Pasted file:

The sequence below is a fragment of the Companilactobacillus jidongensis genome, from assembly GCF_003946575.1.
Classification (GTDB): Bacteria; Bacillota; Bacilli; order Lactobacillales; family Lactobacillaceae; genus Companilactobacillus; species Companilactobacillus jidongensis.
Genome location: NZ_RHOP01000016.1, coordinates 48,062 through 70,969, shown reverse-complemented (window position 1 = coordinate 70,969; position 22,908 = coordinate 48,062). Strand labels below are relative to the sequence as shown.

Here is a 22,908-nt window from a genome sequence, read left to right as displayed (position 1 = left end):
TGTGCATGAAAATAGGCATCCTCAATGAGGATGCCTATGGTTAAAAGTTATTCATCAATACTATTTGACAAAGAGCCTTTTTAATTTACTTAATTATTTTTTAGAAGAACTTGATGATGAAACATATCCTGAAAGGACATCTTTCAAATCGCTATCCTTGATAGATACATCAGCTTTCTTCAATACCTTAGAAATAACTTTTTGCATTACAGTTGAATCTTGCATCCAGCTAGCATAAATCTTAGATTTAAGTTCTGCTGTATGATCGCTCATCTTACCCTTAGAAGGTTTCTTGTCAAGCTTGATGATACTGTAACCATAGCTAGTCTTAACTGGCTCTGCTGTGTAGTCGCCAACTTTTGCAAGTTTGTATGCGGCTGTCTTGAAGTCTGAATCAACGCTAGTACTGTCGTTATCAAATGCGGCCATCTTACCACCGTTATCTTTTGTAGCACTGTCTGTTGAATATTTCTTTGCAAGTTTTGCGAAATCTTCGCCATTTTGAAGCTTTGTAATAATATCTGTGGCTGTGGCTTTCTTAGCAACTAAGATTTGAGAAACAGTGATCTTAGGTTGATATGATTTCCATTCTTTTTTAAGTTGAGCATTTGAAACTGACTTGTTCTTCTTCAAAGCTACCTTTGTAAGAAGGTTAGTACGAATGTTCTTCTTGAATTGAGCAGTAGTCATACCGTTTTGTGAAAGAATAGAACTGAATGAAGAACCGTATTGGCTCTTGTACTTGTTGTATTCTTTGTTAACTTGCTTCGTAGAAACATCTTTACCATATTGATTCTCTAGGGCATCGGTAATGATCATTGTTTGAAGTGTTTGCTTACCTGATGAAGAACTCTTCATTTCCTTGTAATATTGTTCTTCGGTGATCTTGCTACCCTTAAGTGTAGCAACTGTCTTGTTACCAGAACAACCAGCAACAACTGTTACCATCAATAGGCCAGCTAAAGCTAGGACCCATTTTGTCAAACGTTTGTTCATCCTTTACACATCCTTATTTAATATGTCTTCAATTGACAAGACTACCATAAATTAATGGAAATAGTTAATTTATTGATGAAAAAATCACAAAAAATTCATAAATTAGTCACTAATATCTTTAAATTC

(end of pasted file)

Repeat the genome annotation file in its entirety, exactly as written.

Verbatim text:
The sequence below is a fragment of the Companilactobacillus jidongensis genome, from assembly GCF_003946575.1.
Classification (GTDB): Bacteria; Bacillota; Bacilli; order Lactobacillales; family Lactobacillaceae; genus Companilactobacillus; species Companilactobacillus jidongensis.
Genome location: NZ_RHOP01000016.1, coordinates 48,062 through 70,969, shown reverse-complemented (window position 1 = coordinate 70,969; position 22,908 = coordinate 48,062). Strand labels below are relative to the sequence as shown.

Here is a 22,908-nt window from a genome sequence, read left to right as displayed (position 1 = left end):
TGTGCATGAAAATAGGCATCCTCAATGAGGATGCCTATGGTTAAAAGTTATTCATCAATACTATTTGACAAAGAGCCTTTTTAATTTACTTAATTATTTTTTAGAAGAACTTGATGATGAAACATATCCTGAAAGGACATCTTTCAAATCGCTATCCTTGATAGATACATCAGCTTTCTTCAATACCTTAGAAATAACTTTTTGCATTACAGTTGAATCTTGCATCCAGCTAGCATAAATCTTAGATTTAAGTTCTGCTGTATGATCGCTCATCTTACCCTTAGAAGGTTTCTTGTCAAGCTTGATGATACTGTAACCATAGCTAGTCTTAACTGGCTCTGCTGTGTAGTCGCCAACTTTTGCAAGTTTGTATGCGGCTGTCTTGAAGTCTGAATCAACGCTAGTACTGTCGTTATCAAATGCGGCCATCTTACCACCGTTATCTTTTGTAGCACTGTCTGTTGAATATTTCTTTGCAAGTTTTGCGAAATCTTCGCCATTTTGAAGCTTTGTAATAATATCTGTGGCTGTGGCTTTCTTAGCAACTAAGATTTGAGAAACAGTGATCTTAGGTTGATATGATTTCCATTCTTTTTTAAGTTGAGCATTTGAAACTGACTTGTTCTTCTTCAAAGCTACCTTTGTAAGAAGGTTAGTACGAATGTTCTTCTTGAATTGAGCAGTAGTCATACCGTTTTGTGAAAGAATAGAACTGAATGAAGAACCGTATTGGCTCTTGTACTTGTTGTATTCTTTGTTAACTTGCTTCGTAGAAACATCTTTACCATATTGATTCTCTAGGGCATCGGTAATGATCATTGTTTGAAGTGTTTGCTTACCTGATGAAGAACTCTTCATTTCCTTGTAATATTGTTCTTCGGTGATCTTGCTACCCTTAAGTGTAGCAACTGTCTTGTTACCAGAACAACCAGCAACAACTGTTACCATCAATAGGCCAGCTAAAGCTAGGACCCATTTTGTCAAACGTTTGTTCATCCTTTACACATCCTTATTTAATATGTCTTCAATTGACAAGACTACCATAAATTAATGGAAATAGTTAATTTATTGATGAAAAAATCACAAAAAATTCATAAATTAGTCACTAATATCTTTAAATTC